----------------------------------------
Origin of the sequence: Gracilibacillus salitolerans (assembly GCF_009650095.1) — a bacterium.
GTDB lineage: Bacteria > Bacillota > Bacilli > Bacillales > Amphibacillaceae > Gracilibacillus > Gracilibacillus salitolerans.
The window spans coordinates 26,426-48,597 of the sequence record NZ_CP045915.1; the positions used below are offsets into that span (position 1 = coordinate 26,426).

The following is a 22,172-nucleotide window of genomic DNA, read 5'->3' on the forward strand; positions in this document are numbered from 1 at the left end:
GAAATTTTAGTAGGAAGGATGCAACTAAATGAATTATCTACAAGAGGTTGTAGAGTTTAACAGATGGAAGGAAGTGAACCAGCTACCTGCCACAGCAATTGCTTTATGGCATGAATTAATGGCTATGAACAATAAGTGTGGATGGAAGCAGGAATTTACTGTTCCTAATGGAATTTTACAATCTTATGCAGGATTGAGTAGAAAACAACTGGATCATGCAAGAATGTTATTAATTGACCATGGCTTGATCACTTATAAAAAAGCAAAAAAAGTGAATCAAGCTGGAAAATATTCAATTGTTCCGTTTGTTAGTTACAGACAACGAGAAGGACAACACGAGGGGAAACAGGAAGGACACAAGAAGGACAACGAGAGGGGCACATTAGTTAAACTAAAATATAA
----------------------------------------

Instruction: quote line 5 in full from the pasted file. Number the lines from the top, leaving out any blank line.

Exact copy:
GAAATTTTAGTAGGAAGGATGCAACTAAATGAATTATCTACAAGAGGTTGTAGAGTTTAACAGATGGAAGGAAGTGAACCAGCTACCTGCCACAGCAATTGCTTTATGGCATGAATTAATGGCTATGAACAATAAGTGTGGATGGAAGCAGGAATTTACTGTTCCTAATGGAATTTTACAATCTTATGCAGGATTGAGTAGAAAACAACTGGATCATGCAAGAATGTTATTAATTGACCATGGCTTGATCACTTATAAAAAAGCAAAAAAAGTGAATCAAGCTGGAAAATATTCAATTGTTCCGTTTGTTAGTTACAGACAACGAGAAGGACAACACGAGGGGAAACAGGAAGGACACAAGAAGGACAACGAGAGGGGCACATTAGTTAAACTAAAATATAA